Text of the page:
Smallhouse Log

the Sunday after Fall Trimester

In UX design, there's this concept of graceful failure: the word processor that saves your work before closing unexpectedly, the game that reverts your keybindings upon crashing, the error message that gives a unique crash code you can feed to tech support. Basically, a sudden shutdown that does as little damage as possible. And this is mostly done by preparation: autosaving frequently, keeping the game's keybindings separate from the system's keybindings, and so on.

And in the pandemic-and-small-children struggles with my mental health, I've started trying to adapt this philosophy to asking for help. I used to just push ahead as long as I could until I had nothing left, hoping that I'd have enough in me to complete whatever I had to do before I ran out of spoons. And usually, I could. But sometimes I'd collapse, and either an essential task would go uncompleted, causing damage elsewhere, or I would exceed my limits to complete it, absorbing the damage myself. And that damage has been building up. So a change needed to be made. Now the idea is to shutdown a little earlier, while I still have something left for emergencies -or better yet, to ask for help with an estimate of how long I can go without it so those around me have time to adjust and reorient.

But this is not natural for me. Or maybe better to say, it's not simple. It's not difficult or strange, it's just complex. And it foregoes the possibility of just solving the problem. Correspondingly, I'm adopting the practice inconsistently, still trying to find the right threshold where I ask for help early enough to get it (or adjust my expectations to avoid a crash) but not so early that I'm complicating things that should be simple.

Friday, last week of Summer Break

I've been reading a lot lately, and the most recent thing I read -I just finnished- was Maguire's Confessions of an Ugly Stepsister. It was a very compelling tale, and I think part of why it was so compelling is that I knew how it would end, and the tension among what I could expect given the story thus far, what I wanted to happen, and what I knew (or thought I knew) must happen grew as the story progressed and I grew to love the characters more and more. It was a very satisfying ending, in that the characters acted true to their character; everyone got what they wanted, or at least avoided what they could not abide; and the fairytale we all know was presented in total, note for note. Maguire realizes what should have been obvious to any cynic looking at the tale with fresh eyes, but never occurred to me: That a beautiful stranger entering a ball unescorted could not escape the attentions of a prince whether she wanted to or not, and that the uses princes have for beautiful young ladies lie predominantly in one specific area.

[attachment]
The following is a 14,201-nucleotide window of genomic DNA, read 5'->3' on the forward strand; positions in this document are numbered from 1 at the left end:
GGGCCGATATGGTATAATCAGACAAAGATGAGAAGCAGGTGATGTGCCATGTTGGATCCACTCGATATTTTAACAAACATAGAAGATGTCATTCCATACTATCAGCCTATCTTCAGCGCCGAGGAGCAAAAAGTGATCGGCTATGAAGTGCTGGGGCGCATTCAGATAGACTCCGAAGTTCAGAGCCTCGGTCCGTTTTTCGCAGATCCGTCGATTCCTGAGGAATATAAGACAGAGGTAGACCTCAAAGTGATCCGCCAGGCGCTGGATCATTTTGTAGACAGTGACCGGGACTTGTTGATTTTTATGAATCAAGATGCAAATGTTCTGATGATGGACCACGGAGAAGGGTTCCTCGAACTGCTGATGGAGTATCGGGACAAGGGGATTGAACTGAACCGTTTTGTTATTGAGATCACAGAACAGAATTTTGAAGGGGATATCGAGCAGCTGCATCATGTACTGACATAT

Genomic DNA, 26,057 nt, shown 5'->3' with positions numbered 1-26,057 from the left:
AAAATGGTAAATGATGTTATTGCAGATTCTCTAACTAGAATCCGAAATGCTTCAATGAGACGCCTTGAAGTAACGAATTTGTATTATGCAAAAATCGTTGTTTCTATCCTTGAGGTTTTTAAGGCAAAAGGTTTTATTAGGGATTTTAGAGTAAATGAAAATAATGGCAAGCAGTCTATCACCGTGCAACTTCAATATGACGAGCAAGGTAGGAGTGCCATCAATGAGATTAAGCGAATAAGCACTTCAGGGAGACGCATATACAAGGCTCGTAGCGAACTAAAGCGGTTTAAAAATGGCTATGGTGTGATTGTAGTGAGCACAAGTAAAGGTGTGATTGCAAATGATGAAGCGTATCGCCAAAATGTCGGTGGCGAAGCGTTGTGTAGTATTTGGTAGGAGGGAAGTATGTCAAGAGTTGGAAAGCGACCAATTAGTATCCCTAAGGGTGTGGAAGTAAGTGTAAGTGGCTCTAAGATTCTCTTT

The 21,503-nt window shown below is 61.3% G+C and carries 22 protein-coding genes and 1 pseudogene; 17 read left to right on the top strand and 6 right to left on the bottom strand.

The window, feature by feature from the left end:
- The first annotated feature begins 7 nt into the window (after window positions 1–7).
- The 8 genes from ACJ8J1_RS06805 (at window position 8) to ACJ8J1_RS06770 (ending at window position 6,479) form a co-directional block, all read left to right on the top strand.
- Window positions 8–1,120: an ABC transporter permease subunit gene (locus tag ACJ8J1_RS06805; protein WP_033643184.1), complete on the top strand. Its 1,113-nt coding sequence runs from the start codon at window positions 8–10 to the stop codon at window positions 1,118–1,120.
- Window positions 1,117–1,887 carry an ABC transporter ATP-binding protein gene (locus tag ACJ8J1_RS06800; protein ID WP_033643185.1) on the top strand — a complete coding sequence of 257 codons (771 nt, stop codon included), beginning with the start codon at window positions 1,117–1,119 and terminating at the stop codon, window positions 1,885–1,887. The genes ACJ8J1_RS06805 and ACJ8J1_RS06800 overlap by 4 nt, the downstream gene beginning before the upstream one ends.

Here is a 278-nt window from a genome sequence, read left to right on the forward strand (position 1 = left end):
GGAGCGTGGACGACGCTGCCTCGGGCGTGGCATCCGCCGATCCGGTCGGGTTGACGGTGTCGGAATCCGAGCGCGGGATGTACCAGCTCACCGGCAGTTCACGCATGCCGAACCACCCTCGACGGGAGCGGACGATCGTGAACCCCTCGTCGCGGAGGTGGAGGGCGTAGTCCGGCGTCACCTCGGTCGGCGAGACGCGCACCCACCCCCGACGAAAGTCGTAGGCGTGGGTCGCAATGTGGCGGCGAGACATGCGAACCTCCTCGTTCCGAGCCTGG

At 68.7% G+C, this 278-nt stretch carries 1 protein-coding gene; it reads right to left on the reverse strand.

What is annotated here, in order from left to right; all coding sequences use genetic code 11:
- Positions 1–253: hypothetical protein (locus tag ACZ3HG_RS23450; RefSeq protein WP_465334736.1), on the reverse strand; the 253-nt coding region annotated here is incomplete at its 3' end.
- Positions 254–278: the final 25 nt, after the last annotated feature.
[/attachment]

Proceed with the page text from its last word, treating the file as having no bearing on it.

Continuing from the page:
Which served as a nice twist, but isn't really important to the story being told.

But the aspect of the book that arrested me most is what I describe above, the same desperate tension that I adore in the Norse myths: We know how the story ends, and it doesn't end well for the heroes. Every action is either in service towards or defiance of that eventuality, but come it shall regardless.

How many movies have employed this trope, of showing the climax first, or part of it, and building up to it the rest of the movie? Of course, they so often have a twist, or Deus ex Machina, or unreliable viewpoint, that let them weasel out of their terrible promises and give a neat resolution before the credits roll.

I think that's part of the appeal, for me, of the Terminator franchise: No matter if the Connors and their allies delay it by years or decades, Skynet always awakens. A victory today doesn't solve the problem, it just kicks the can down the road... and quite possible under less capable feet, as likely to kick it back to the Connors as to kick it forward. Note also the fact that John Connor's father is Kyle Reece, sent back in time by John to protect his mother Sarah; which gives the whole story a cyclical feel, an inevitability that nevertheless leaves room for uncertainty, for hope.

I've had a story kicking around my head for years, about Janus, the Latin god of beginnings and endings (and arcades). While it may seem odd to those that know me well, I who despise dualism in every arena, I have always been intrigued by this deity. Perhaps a part of me, the architecture enthusiast who loves arcades (or the videogame enthusiast who loved arcades in their heyday) felt a kinship or obeisance to this figure, the patron of change -in more ways than one, as he is also associated with coins, which plays nicely into the video arcade angle. And it occurs to me that perhaps this technique -of knowing the end before the beginning, and the tension that creates- is the perfect device for a story about a god of beginnings and endings.